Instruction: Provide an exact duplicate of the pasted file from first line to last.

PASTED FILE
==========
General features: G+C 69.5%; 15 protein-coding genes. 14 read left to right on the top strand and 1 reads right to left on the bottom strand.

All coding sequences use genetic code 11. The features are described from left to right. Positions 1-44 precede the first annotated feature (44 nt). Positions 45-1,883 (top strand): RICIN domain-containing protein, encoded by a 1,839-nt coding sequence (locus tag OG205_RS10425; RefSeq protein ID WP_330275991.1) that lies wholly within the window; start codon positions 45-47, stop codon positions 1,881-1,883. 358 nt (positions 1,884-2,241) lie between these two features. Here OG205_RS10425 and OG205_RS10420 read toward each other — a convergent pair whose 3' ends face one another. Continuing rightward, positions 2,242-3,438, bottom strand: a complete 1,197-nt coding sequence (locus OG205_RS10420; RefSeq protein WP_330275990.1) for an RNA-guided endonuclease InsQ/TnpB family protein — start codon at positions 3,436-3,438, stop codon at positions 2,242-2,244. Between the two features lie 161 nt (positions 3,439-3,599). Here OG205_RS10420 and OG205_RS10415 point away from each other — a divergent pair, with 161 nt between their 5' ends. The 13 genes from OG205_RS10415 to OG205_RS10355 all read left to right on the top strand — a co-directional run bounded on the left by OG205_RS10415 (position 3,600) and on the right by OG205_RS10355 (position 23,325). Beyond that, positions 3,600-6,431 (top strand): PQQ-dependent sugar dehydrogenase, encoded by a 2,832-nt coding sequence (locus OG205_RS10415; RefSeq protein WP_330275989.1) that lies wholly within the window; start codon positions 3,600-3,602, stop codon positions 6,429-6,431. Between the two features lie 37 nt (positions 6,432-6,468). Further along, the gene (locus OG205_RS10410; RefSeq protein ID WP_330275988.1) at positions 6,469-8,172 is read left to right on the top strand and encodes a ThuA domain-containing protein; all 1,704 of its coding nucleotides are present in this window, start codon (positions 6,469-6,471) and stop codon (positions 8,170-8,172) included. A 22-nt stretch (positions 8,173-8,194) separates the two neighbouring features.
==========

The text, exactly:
General features: G+C 69.5%; 15 protein-coding genes. 14 read left to right on the top strand and 1 reads right to left on the bottom strand.

All coding sequences use genetic code 11. The features are described from left to right. Positions 1-44 precede the first annotated feature (44 nt). Positions 45-1,883 (top strand): RICIN domain-containing protein, encoded by a 1,839-nt coding sequence (locus tag OG205_RS10425; RefSeq protein ID WP_330275991.1) that lies wholly within the window; start codon positions 45-47, stop codon positions 1,881-1,883. 358 nt (positions 1,884-2,241) lie between these two features. Here OG205_RS10425 and OG205_RS10420 read toward each other — a convergent pair whose 3' ends face one another. Continuing rightward, positions 2,242-3,438, bottom strand: a complete 1,197-nt coding sequence (locus OG205_RS10420; RefSeq protein WP_330275990.1) for an RNA-guided endonuclease InsQ/TnpB family protein — start codon at positions 3,436-3,438, stop codon at positions 2,242-2,244. Between the two features lie 161 nt (positions 3,439-3,599). Here OG205_RS10420 and OG205_RS10415 point away from each other — a divergent pair, with 161 nt between their 5' ends. The 13 genes from OG205_RS10415 to OG205_RS10355 all read left to right on the top strand — a co-directional run bounded on the left by OG205_RS10415 (position 3,600) and on the right by OG205_RS10355 (position 23,325). Beyond that, positions 3,600-6,431 (top strand): PQQ-dependent sugar dehydrogenase, encoded by a 2,832-nt coding sequence (locus OG205_RS10415; RefSeq protein WP_330275989.1) that lies wholly within the window; start codon positions 3,600-3,602, stop codon positions 6,429-6,431. Between the two features lie 37 nt (positions 6,432-6,468). Further along, the gene (locus OG205_RS10410; RefSeq protein ID WP_330275988.1) at positions 6,469-8,172 is read left to right on the top strand and encodes a ThuA domain-containing protein; all 1,704 of its coding nucleotides are present in this window, start codon (positions 6,469-6,471) and stop codon (positions 8,170-8,172) included. A 22-nt stretch (positions 8,173-8,194) separates the two neighbouring features.